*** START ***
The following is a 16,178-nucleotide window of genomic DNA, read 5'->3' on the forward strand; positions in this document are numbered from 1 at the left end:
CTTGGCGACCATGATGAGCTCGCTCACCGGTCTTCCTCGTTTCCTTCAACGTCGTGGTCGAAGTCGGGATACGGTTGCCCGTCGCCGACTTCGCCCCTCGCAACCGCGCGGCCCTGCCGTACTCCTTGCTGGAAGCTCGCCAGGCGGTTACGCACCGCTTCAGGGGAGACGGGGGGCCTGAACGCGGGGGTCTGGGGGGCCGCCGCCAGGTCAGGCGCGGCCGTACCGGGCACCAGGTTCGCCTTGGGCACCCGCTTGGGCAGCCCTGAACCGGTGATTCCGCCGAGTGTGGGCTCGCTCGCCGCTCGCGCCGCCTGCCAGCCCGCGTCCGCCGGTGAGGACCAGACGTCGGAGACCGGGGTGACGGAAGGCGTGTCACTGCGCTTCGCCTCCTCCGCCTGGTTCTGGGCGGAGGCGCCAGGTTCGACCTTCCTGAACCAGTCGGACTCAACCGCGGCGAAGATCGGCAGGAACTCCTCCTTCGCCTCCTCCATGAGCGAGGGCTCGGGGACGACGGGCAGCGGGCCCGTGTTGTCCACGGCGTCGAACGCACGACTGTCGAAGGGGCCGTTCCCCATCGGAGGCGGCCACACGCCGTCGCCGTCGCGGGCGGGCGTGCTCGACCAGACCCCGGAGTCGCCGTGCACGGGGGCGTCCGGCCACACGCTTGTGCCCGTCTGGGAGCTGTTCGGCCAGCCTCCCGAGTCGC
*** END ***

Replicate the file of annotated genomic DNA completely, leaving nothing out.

The following is a 16,178-nucleotide window of genomic DNA, read 5'->3' on the forward strand; positions in this document are numbered from 1 at the left end:
CTTGGCGACCATGATGAGCTCGCTCACCGGTCTTCCTCGTTTCCTTCAACGTCGTGGTCGAAGTCGGGATACGGTTGCCCGTCGCCGACTTCGCCCCTCGCAACCGCGCGGCCCTGCCGTACTCCTTGCTGGAAGCTCGCCAGGCGGTTACGCACCGCTTCAGGGGAGACGGGGGGCCTGAACGCGGGGGTCTGGGGGGCCGCCGCCAGGTCAGGCGCGGCCGTACCGGGCACCAGGTTCGCCTTGGGCACCCGCTTGGGCAGCCCTGAACCGGTGATTCCGCCGAGTGTGGGCTCGCTCGCCGCTCGCGCCGCCTGCCAGCCCGCGTCCGCCGGTGAGGACCAGACGTCGGAGACCGGGGTGACGGAAGGCGTGTCACTGCGCTTCGCCTCCTCCGCCTGGTTCTGGGCGGAGGCGCCAGGTTCGACCTTCCTGAACCAGTCGGACTCAACCGCGGCGAAGATCGGCAGGAACTCCTCCTTCGCCTCCTCCATGAGCGAGGGCTCGGGGACGACGGGCAGCGGGCCCGTGTTGTCCACGGCGTCGAACGCACGACTGTCGAAGGGGCCGTTCCCCATCGGAGGCGGCCACACGCCGTCGCCGTCGCGGGCGGGCGTGCTCGACCAGACCCCGGAGTCGCCGTGCACGGGGGCGTCCGGCCACACGCTTGTGCCCGTCTGGGAGCTGTTCGGCCAGCCTCCCGAGTCGC